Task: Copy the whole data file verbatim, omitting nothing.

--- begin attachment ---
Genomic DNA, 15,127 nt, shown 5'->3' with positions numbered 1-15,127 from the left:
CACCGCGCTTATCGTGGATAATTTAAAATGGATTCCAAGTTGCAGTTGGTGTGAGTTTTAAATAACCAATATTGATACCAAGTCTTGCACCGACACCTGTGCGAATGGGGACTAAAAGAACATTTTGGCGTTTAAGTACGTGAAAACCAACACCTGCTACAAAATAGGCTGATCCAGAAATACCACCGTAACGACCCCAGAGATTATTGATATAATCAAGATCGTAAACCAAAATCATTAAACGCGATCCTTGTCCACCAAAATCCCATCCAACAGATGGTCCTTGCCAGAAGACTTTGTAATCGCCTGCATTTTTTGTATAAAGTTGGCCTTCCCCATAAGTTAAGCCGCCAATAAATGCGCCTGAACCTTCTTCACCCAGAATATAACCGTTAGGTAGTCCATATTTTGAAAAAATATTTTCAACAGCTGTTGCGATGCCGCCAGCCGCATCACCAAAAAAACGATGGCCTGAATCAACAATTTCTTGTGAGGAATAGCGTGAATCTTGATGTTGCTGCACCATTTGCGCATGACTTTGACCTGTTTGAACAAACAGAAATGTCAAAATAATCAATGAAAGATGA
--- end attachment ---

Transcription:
Genomic DNA, 15,127 nt, shown 5'->3' with positions numbered 1-15,127 from the left:
CACCGCGCTTATCGTGGATAATTTAAAATGGATTCCAAGTTGCAGTTGGTGTGAGTTTTAAATAACCAATATTGATACCAAGTCTTGCACCGACACCTGTGCGAATGGGGACTAAAAGAACATTTTGGCGTTTAAGTACGTGAAAACCAACACCTGCTACAAAATAGGCTGATCCAGAAATACCACCGTAACGACCCCAGAGATTATTGATATAATCAAGATCGTAAACCAAAATCATTAAACGCGATCCTTGTCCACCAAAATCCCATCCAACAGATGGTCCTTGCCAGAAGACTTTGTAATCGCCTGCATTTTTTGTATAAAGTTGGCCTTCCCCATAAGTTAAGCCGCCAATAAATGCGCCTGAACCTTCTTCACCCAGAATATAACCGTTAGGTAGTCCATATTTTGAAAAAATATTTTCAACAGCTGTTGCGATGCCGCCAGCCGCATCACCAAAAAAACGATGGCCTGAATCAACAATTTCTTGTGAGGAATAGCGTGAATCTTGATGTTGCTGCACCATTTGCGCATGACTTTGACCTGTTTGAACAAACAGAAATGTCAAAATAATCAATGAAAGATGA